- rotavirus disease and vaccines
- natural history and clinical management of cystic fibrosis
- neonatal intensive care
- value of clinical signs for predicting severe illness in young infants in resource-poor settings
- epidemiology of childhood cardiomyopathy
- vaccines and vaccine-preventable childhood diseases
- epidemiology of asthma and other allergic diseases
- behavioural and mental health problems of adolescence and young adulthood
- childhood obesity: risk factors, natural history, comorbidities
- early life influences on health and development
- The Victorian Centre for Biostatistics: building capacity in a core discipline of public health
- Statistical methods for handling missing data in large epidemiological studies, using multiple imputation
- Design and analysis of multi-period cluster-randomised trials
- Child Health CheckPoint
- Barwon Infant Study
Lee KJ, Carlin JB. Multiple imputation for missing data: fully conditional specification versus multivariate normal imputation. Am J Epidemiol. 2010; 171:624-632.
White IR, Carlin JB. Bias and efficiency of multiple imputation compared with complete-case analysis for missing covariate values. Stat Med. 2010; 29:2920-2931.
Lowe AJ, Carlin JB, Bennett CM, Hosking CS, Allen KJ, Robertson CF, Axelrad C, Abramson MJ, Hill DJ, Dharmage SC. Paracetamol use in early life and asthma: prospective birth cohort study. BMJ. 2010; 341:c4616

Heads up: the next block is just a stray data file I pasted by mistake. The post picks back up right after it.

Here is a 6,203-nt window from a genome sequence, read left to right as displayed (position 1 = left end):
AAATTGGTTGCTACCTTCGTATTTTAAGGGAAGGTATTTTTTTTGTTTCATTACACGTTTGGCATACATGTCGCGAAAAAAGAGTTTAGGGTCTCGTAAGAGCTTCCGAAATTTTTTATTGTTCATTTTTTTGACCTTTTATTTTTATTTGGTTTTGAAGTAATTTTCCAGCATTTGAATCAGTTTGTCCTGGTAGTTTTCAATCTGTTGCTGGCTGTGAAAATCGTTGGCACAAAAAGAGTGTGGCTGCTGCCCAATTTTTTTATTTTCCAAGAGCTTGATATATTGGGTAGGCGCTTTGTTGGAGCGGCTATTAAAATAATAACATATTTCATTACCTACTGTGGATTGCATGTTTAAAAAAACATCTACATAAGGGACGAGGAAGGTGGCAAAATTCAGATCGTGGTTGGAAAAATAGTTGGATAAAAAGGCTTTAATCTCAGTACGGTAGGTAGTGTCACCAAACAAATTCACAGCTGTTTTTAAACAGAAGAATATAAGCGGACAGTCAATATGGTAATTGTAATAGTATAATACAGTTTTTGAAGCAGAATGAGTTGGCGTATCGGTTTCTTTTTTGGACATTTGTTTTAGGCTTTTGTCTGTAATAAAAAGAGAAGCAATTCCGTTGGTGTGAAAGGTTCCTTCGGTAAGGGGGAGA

Wainwright CE, Vidmar S, Armstrong DS, Byrnes CA, Carlin JB, Cheney J, Cooper PJ, Grimwood K, Moodie M, Robertson CF, Tiddens HA. Effect of Bronchoalveolar Lavage–Directed Therapy on Pseudomonas aeruginosa Infection and Structural Lung Injury in Children With Cystic Fibrosis: A Randomized Trial. JAMA. 2011; 306:163-171.
Moran P, Coffey C, Romaniuk H, Olsson C, Borschmann R, Carlin JB, Patton GC. The natural history of self-harm from adolescence to young adulthood: A population-based cohort study. Lancet. 2012; 379:236-243.
Lee KJ, Galati JC, Simpson JA, Carlin JB. Comparison of methods for imputing ordinal data using multivariate normal imputation: a case study of non-linear effects in a large cohort study. Stat Med. 2012; 31:4164-4174.
Seaman S, Galati JC, Jackson D, Carlin JB. What is meant by 'Missing at Random'? Statistical Science. 2013; 28:257-268.
Carlin JB, Macartney K, Lee KJ, Quinn HE, Buttery J, Lopert R, Bines J, McIntyre P. Intussusception risk and disease prevention associated with rotavirus vaccines in Australia's national immunisation program. Clinical Infectious Diseases. 2013; 57:1427-1434.
Lee KJ and Carlin JB. Fractional polynomial adjustment for time-varying covariates in a self-controlled case series analysis. Stats in Med. 2013; DOI: 10.1002/sim.5911.
Patton GC, Coffey C, Romaniuk H, Mackinnon A, Carlin JB, Degenhardt L, Olsson CA, Moran P. The prognosis of common mental disorders in adolescents: a 14-year prospective cohort study. Lancet. 2014; doi:10.1016/S0140-6736(13)62116-9 .